In 1992, Neal Stephenson, a renowned science fiction writer, introduced the concept of the “Metaverse” in his book Snow Crash. Three decades later, rare items associated with the book are being auctioned off by Sotheby’s, while Stephenson himself is focused on building a new layer-1 blockchain company for the metaverse, known as Lamina1. The primary goal of this company is to help creators build an “open metaverse,” a term that Stephenson uses to distinguish it from the current corporate versions of the metaverse.

During a recent episode of a podcast, Stephenson emphasized the importance of an “open” metaverse, stating that the term “works pretty well.” He explained that companies often use buzzwords like “Metaverse” to further their business goals, and consumers must maintain a skeptical outlook when assessing such claims.

Stephenson also noted that there are two common mistakes people make when discussing the metaverse. The first mistake is to refer to multiple metaverses, which Stephenson argues is incorrect. He believes that there is only one metaverse, similar to the internet, and that companies creating closed metaverse environments do not truly understand the concept. However, Stephenson acknowledges that there will still be closed games or realms, particularly those designed as works of art by game designers.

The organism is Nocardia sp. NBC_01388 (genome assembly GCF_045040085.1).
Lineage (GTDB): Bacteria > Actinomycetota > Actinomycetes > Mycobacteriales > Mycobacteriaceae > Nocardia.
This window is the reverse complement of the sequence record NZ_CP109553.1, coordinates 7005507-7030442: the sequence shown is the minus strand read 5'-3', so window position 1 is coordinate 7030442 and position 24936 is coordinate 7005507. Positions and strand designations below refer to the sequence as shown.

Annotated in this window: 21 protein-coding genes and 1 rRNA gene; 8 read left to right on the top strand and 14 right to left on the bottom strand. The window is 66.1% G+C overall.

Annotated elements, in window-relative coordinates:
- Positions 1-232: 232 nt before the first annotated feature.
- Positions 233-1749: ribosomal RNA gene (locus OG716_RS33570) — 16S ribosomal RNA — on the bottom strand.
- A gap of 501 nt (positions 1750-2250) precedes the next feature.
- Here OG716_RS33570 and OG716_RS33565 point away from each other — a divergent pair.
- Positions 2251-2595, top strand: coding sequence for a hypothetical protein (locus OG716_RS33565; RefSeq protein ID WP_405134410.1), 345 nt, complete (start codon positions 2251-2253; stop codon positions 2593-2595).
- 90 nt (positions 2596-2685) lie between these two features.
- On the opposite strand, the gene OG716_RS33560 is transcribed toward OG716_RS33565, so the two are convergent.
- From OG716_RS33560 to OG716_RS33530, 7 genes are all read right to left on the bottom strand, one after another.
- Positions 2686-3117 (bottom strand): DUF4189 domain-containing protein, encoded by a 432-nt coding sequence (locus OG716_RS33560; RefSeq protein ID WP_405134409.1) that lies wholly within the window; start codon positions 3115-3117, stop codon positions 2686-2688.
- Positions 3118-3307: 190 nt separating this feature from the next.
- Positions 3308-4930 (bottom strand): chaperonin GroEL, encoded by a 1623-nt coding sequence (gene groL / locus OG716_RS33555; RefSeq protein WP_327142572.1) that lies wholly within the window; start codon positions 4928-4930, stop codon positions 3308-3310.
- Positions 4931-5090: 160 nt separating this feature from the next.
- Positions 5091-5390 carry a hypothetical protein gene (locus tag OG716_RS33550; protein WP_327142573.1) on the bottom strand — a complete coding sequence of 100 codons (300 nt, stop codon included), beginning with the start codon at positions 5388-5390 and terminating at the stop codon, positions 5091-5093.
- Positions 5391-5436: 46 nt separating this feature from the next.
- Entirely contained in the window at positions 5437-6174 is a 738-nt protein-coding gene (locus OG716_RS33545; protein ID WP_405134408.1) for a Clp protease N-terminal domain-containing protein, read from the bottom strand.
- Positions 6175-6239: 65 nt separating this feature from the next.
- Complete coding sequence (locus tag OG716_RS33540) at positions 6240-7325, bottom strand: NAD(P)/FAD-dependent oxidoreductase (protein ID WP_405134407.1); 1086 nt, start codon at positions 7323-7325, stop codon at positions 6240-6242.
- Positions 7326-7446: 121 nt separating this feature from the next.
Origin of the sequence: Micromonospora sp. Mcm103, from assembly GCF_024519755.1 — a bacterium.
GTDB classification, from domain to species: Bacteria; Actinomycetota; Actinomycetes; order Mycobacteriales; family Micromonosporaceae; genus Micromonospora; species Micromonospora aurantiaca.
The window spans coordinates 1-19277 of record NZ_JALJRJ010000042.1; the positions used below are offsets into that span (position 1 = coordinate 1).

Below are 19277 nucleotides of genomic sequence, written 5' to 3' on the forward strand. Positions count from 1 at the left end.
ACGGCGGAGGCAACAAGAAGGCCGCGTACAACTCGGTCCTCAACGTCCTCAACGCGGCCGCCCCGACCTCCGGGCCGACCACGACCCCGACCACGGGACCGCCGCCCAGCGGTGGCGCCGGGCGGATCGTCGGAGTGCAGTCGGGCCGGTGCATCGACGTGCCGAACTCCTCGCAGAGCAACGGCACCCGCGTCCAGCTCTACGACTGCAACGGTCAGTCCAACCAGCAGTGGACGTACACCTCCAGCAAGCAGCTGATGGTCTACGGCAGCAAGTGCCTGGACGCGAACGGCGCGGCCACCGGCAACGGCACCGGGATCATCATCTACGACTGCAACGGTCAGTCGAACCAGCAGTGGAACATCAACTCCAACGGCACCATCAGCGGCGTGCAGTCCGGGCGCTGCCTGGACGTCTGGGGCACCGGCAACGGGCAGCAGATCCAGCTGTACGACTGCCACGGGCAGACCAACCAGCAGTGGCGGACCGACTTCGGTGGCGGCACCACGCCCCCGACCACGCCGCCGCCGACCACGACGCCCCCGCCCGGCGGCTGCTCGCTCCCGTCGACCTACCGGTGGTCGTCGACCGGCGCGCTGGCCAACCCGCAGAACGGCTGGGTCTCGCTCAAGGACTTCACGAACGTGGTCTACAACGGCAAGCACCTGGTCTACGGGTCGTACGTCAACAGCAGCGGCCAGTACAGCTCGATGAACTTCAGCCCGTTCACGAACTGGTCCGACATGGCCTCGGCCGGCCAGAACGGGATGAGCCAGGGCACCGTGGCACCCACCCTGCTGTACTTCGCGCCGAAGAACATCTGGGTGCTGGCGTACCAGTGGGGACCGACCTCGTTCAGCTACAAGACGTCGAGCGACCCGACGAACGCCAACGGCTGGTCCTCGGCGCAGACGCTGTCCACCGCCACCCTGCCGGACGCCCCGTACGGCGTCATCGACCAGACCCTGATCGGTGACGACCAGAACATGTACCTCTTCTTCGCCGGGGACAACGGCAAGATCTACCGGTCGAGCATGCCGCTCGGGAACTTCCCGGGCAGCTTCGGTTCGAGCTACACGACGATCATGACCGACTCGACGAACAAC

The second mistake, according to Stephenson, is to assume that the metaverse can only be accessed through VR headsets. While headsets are a reasonable assumption, Stephenson points out that everyone currently accesses 3D worlds through flat screens. This approach has advantages, and in some ways, works better than using goggles. While Stephenson is not anti-headset, he notes that creating experiences that only a minority of people can access is not financially viable.

Stephenson cites Fortnite, Minecraft, and Roblox as examples of games that embody the spirit of the metaverse as described in Snow Crash, with a “mashup kind of feel.” These games combine different elements to create a coherent, unique world, but they are not completely open, as some elements would clash with the game’s aesthetic or design.

In summary, the metaverse is a complex concept with many different interpretations. Stephenson’s vision of an “open metaverse” aims to create a space where creators can build unique, immersive experiences that are accessible to as many people as possible, regardless of the technology they use to access it.